(laughs) Yes, that is very impactful. And that’s exactly what we’re seeing in healthcare, unfortunately. A lot of organizations don’t address the problem until they’ve had a breach, and 40 million records later they’re dealing with it. I think part of our job at Symantec, and you in the media, is to help educate the non-IT executives on why this is important.
Healthcare is just now moving away from paper. So, when we talk about data security, is that something that is decades away? After all, it took so long just to get providers to use electronic records – and in some cases they still aren’t.
It’s funny, I did a presentation recently in Chicago, and I was going back through privacy and security. I started with Hippocrates and the Hippocratic Oath, which is about 400 B.C. – he talked about the sacred trust between a physician and a patient, that you should never speak abroad of anything known about them.
And so I said, “When is the next time we get any rule in healthcare about protecting information?” And the answer was 2003, when the Privacy Rule went into effect in the United States (laughs)! We went from 400 B.C. to 2003 without any changes in our approach to privacy of healthcare records, and now that we’re all digital, medicine is just trying to catch up with it.
So, as a security vendor how do you overcome that challenge? Healthcare and tech don’t always mesh – is education your biggest obstacle when it comes to selling someone a security system?
Exactly. Getting them to understand what they need to do in healthcare is always a challenge. There are a lot of people, for example, still resisting mobility. Well, it’s a requirement today. Physicians are mobile, you’ve got patient engagement under Meaningful Use 2 – you cannot keep mobility out, you have to embrace it. Yes, it’s probably a new technology to your organization, and these probably aren’t even devices you own even – these are devices that are going to be connecting to your resources. So, you need new strategies.
We have to change the way we think about delivering healthcare, and that means we have to change the way we think about security. There’s that component of convincing providers that healthcare needs new technology, and then there’s the component – and it is an educational issue as well – that these new technologies, while they’re cool and easy to use, the easier it gets for the end user, the more complicated it gets for IT and how you manage to control them.
We’ve talked a lot about what providers can do in terms of protecting data, but is there anything that patients can do to keep their personal information secure, apart from not seeking healthcare services?
Yeah, and I think you touched on this in your article – people need to be sensitive about what they’re doing. In our Internet security threat report that we issued in April of this year, 2 for the 12-month period of January through December 2014, we looked at mobile health applications. Some of those mobile health applications sent – in clear text – passwords and your patient data. Some of them reported up to 15 separate domains – now, why would a heathcare app have to point to 15 separate domains? They’re collecting that data!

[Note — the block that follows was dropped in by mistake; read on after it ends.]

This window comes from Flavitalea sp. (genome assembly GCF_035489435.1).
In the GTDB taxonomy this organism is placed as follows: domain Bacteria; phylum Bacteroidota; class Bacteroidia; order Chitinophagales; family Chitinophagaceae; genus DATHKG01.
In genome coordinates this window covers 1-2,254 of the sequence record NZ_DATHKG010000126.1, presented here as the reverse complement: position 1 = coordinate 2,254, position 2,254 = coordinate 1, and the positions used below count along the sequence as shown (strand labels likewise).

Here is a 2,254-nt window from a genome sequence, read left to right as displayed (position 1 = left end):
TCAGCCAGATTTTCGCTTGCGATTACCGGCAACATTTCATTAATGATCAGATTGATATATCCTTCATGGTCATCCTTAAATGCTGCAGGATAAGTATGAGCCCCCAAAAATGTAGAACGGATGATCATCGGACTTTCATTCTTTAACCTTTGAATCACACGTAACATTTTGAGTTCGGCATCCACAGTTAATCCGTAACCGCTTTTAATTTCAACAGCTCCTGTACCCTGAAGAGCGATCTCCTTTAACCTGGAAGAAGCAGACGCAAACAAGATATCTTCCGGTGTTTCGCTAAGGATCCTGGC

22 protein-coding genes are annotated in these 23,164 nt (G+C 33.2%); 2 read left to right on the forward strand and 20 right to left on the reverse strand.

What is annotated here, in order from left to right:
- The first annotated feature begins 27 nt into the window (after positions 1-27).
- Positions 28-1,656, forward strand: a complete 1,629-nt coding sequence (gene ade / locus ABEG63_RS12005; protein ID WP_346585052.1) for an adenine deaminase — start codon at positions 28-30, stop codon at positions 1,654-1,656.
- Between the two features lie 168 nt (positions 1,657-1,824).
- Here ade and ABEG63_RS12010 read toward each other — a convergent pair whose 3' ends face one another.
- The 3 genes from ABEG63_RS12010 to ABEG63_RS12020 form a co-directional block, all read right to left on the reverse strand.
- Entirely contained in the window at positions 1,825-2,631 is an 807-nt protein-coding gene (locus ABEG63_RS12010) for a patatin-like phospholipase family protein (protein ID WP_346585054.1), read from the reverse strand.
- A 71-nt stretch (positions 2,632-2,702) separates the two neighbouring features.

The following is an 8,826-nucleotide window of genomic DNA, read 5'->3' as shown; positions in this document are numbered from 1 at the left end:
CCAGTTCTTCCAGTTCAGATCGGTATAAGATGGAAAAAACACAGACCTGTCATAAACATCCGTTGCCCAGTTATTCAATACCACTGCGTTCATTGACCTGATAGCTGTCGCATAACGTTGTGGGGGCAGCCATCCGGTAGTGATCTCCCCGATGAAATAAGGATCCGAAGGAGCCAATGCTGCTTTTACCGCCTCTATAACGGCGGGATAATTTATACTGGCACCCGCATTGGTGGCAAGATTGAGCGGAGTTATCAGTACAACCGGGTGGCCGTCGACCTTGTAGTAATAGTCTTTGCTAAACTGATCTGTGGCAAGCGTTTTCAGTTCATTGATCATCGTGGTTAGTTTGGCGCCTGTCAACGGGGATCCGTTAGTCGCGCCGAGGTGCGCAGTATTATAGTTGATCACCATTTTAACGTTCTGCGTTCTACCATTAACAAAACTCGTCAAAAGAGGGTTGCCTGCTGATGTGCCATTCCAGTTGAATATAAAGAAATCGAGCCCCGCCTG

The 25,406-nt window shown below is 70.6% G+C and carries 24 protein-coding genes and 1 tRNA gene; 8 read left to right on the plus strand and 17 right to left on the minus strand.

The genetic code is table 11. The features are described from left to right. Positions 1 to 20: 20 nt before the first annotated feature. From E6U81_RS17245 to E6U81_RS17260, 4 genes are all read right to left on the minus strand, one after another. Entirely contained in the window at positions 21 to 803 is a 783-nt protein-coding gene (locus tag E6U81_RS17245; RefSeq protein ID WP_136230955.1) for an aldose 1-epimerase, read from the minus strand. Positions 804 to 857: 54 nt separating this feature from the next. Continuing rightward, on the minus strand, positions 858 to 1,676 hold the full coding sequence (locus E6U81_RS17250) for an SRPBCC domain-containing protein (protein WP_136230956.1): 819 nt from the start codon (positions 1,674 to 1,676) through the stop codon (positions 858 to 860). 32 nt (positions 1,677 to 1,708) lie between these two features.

And most users don’t think about this. So, there’s an education component – and yeah, you think the user would send data to the app in the cloud and maybe you’ve chosen to send it to a personal record, but that still doesn’t account for 13 other places it’s sending data. In some cases, the app is sending data to adware sites – and those are the things patients, in fact any consumer of digital technology, needs to look out for.
Will businesses catch up in the same way that consumers are beginning to? We’re starting to see market demand on the consumer side for devices with native encryption and the like.
I think they will. Particularly in healthcare, privacy and security is going to become a differentiator. If you have the choice between two hospitals – and you clearly do – and one just breached 40 million records while the one down the street has never been in a headline, which one are you going to go to?
We’ve seen hospitals that compete with breached organizations use that information in media ads. And I’m not saying that’s a good thing either, because pretty much anyone can get breached this day and age, but I think it really is going to be a differentiator. People are going to start thinking about those track records and their information and who can do the best job of protecting it.
One final question: is there any excuse for all of these data breaches we’re seeing involving healthcare organizations?
I have a couple of thoughts about that. Of course, I’m reminded again of your article – if you went from 2014 back to 2009, what you’d see on the HHS “wall of shame” is that about 66 percent of the breaches were lost or stolen devices. Now, give me a break! Encryption would have stopped all of those. Latptops, mobile devices – if they’d have been encrypted, there wouldn’t have been a breach.